Once we have this mixture, the second step is to extrude to make a filament. The extrusion of such a loaded filament requires a certain know-how. Today, we carry out the entire manufacturing process in-house, in our premises in France.

Then, if we look at the manufacturing of parts, it is a three-step process: printing, chemical treatment (debinding), and thermal treatment (sintering). Today, our filaments are compatible with most FDM machines on the market. This is ideal for us because it allows us to reach more professionals. However, we have certified a certain number of 3D printers – we have a partnership with Raise3D in particular, but we have also tested French solutions such as Volumic.


Photo Credits: Nanoe

We believe the value of our technology is in the ability to equip ourselves. Our customers want to control their production line from start to finish. So we offer sintering furnaces. We have many customers who come from the ceramics industry and who are very familiar with sintering but not with 3D printing, and on the other hand, professionals who are familiar with additive manufacturing but who are afraid of the sintering part, which is not really that complicated. Nanoe is therefore able to support both types of profiles.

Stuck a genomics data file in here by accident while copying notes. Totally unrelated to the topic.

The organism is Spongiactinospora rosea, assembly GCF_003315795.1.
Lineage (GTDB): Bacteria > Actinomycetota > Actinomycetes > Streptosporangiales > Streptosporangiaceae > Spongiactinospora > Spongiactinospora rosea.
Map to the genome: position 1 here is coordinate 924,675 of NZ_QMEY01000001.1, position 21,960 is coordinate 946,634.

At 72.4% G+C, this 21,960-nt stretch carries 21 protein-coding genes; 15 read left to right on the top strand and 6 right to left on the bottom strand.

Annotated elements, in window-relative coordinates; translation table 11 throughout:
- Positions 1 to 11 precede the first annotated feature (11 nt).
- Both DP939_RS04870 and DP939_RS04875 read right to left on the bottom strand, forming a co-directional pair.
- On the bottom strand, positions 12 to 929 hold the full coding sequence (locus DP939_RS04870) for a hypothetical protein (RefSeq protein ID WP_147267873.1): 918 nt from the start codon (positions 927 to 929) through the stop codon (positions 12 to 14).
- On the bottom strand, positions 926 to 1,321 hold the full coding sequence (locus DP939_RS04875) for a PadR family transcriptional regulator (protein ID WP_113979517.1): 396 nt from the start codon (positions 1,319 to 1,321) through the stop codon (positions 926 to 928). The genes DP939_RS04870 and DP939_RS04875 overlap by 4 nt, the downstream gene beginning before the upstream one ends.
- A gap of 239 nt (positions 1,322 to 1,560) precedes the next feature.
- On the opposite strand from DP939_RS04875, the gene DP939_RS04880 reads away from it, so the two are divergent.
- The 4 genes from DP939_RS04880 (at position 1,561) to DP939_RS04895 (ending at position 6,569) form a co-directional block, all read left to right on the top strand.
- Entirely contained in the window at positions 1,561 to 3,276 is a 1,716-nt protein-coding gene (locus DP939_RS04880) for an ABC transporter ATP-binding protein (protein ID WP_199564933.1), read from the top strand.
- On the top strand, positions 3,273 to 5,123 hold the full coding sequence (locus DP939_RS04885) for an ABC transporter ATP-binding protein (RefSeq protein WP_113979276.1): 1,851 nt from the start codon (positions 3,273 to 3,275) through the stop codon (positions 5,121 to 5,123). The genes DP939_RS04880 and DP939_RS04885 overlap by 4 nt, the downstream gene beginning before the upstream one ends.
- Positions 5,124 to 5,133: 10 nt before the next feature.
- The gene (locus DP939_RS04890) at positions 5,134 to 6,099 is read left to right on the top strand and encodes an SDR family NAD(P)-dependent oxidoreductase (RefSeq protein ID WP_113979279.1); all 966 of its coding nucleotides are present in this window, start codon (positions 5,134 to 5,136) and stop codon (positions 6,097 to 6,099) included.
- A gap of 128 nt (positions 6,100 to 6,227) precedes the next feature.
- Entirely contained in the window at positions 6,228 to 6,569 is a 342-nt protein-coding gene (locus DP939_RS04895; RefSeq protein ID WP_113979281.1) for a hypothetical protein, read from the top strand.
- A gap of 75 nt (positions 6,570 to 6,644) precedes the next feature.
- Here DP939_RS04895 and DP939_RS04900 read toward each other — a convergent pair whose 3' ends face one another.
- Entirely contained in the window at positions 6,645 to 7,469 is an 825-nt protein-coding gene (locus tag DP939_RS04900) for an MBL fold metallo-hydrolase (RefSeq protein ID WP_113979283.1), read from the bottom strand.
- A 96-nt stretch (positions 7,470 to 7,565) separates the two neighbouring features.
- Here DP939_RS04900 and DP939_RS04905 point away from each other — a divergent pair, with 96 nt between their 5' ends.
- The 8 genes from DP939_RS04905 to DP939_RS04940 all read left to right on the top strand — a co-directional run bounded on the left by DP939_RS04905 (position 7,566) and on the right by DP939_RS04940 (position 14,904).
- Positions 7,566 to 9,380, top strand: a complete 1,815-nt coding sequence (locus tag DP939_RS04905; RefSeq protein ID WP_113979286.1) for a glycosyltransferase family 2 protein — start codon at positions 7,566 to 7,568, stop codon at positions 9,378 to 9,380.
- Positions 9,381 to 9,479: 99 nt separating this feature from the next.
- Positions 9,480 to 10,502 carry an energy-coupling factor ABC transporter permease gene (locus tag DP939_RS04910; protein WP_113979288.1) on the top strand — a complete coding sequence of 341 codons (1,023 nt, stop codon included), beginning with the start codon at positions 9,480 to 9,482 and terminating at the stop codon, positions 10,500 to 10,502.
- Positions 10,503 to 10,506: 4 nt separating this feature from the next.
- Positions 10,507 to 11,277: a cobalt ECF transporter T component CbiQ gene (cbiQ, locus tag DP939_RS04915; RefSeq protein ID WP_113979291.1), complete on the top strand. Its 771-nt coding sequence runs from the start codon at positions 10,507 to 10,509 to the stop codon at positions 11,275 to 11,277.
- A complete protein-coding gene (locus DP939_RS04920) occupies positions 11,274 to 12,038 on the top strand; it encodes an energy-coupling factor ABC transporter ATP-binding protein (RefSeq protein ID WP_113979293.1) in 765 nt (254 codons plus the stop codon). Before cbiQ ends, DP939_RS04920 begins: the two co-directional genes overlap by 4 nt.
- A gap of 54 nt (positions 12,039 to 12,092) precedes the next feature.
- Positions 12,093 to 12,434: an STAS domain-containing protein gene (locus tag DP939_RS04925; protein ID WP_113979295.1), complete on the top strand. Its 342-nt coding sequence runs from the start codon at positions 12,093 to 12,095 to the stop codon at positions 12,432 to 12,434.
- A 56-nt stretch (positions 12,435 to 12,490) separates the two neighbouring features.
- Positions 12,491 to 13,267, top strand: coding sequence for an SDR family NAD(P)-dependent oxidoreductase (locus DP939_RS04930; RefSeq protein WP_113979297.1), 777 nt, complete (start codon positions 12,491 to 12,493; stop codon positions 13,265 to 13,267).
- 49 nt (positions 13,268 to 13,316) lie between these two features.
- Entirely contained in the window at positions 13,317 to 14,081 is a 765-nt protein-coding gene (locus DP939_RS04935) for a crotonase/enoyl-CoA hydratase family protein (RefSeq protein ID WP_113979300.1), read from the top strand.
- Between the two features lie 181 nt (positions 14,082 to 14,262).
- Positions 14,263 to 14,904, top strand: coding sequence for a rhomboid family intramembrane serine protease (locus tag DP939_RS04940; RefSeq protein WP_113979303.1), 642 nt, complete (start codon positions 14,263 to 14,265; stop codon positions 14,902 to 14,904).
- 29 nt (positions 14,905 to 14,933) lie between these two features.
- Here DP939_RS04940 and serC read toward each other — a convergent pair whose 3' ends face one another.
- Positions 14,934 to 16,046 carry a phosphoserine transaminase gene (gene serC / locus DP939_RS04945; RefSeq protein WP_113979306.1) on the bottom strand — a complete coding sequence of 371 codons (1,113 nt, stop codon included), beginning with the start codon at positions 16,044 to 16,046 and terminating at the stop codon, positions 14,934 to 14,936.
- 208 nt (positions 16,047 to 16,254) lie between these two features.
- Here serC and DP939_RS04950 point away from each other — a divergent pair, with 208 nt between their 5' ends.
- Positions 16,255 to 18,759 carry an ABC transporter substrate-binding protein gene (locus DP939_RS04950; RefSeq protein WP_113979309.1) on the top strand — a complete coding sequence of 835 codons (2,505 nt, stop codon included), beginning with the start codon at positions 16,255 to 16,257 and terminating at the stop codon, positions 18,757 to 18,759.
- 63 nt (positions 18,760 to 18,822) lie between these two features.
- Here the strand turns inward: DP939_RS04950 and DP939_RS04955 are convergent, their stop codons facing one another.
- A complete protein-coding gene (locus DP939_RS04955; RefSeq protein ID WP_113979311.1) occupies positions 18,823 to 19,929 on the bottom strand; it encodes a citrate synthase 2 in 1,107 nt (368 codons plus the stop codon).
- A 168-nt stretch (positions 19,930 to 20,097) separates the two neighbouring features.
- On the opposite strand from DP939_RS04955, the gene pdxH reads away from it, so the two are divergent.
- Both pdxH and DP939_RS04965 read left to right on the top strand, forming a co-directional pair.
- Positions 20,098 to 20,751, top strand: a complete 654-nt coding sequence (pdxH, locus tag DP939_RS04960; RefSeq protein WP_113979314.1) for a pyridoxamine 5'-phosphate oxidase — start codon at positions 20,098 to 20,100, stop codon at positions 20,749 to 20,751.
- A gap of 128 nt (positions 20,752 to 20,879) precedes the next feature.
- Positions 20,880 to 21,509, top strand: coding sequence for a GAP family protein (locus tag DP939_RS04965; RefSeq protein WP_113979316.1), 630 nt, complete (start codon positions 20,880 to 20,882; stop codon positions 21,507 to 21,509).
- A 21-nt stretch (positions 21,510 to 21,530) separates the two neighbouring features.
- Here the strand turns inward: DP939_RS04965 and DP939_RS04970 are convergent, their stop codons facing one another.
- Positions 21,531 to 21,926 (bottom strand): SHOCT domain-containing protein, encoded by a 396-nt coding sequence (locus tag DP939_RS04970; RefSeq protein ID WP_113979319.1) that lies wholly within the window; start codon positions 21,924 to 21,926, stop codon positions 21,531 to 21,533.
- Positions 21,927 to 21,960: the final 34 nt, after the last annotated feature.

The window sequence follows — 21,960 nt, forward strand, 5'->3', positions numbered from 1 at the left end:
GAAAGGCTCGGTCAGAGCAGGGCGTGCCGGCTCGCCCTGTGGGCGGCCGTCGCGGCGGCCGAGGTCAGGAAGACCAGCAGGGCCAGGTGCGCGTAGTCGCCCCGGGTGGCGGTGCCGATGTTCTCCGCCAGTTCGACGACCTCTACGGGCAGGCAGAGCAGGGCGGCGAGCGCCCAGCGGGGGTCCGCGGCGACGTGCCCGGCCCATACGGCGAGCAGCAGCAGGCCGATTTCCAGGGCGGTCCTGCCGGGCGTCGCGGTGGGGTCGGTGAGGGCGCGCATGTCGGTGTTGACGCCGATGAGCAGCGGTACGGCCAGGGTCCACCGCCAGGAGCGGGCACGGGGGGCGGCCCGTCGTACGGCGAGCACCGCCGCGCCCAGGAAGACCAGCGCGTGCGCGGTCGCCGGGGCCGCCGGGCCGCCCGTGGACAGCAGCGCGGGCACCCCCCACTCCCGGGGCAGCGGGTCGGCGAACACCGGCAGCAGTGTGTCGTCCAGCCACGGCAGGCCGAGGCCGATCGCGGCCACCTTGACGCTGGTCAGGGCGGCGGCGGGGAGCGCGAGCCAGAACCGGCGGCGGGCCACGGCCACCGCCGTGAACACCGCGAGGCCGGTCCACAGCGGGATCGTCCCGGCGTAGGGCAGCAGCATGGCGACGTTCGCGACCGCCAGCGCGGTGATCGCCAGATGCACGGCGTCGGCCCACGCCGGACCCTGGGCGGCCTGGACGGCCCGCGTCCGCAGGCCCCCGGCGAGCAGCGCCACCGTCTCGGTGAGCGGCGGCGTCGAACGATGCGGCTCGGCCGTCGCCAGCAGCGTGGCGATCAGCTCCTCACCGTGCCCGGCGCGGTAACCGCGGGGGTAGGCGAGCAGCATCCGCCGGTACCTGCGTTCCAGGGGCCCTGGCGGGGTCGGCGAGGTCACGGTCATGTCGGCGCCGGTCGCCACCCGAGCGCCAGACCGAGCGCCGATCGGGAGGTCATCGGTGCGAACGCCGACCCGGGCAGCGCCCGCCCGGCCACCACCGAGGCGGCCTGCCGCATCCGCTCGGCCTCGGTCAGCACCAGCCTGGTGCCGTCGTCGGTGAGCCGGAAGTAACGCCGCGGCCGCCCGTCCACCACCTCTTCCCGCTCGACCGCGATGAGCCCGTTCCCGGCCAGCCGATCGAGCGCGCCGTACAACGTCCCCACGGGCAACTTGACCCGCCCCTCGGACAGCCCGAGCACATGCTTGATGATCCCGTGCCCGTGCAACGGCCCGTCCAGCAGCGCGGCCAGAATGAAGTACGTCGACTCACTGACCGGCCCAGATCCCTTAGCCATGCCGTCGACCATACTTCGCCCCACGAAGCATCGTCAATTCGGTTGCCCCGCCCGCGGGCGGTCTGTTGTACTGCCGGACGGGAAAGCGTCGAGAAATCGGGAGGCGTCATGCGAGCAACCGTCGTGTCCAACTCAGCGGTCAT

3DN: Who are your customers today and what benefits do they get from your filaments?

We have a wide range of customers for 3D printing. We have a lot of laboratories, but also industrialists in a wide variety of fields such as jewelry, watchmaking, aeronautics, etc. Finally, 80% of our customers use our technology for the same applications, i.e. parts for internal use. For example, for laboratories, they will print sample holders; for manufacturers, they are tooling parts to facilitate welding, heat treatment, assembly, etc. The added value of our materials is ultimately their mechanical and thermal properties. In general, professionals turn to our filaments to design parts that will be mechanically stressed or that need to withstand high temperatures.

Finally, additive manufacturing solves real day-to-day problems for our customers, such as shortening supply times, dealing with the unavailability of certain parts, lowering costs, etc.


Photo Credits: Nanoe

3DN: What are Nanoe’s future projects?

Today, Nanoe offers five filaments that are commercially available and this range already addresses the majority of tooling needs. We are looking to consolidate this base before launching other products. However, a new generation of our filaments should be released soon to remove the debinding step.

There are also plans to launch a second, larger furnace, more for customers who need to manufacture small series.

If we move away from new products, we are mainly looking to expand our distribution channels to conquer more of the market. We want to cover the major geographical areas with some distributors in North America, Asia and Europe.

3DN: Any last words for our readers ?

As you can see, at Nanoe we want to develop a desktop ceramic and metal 3D printing solution that is affordable and accessible to professionals. We are looking for commercial partners to make this project a reality so don’t hesitate to contact us!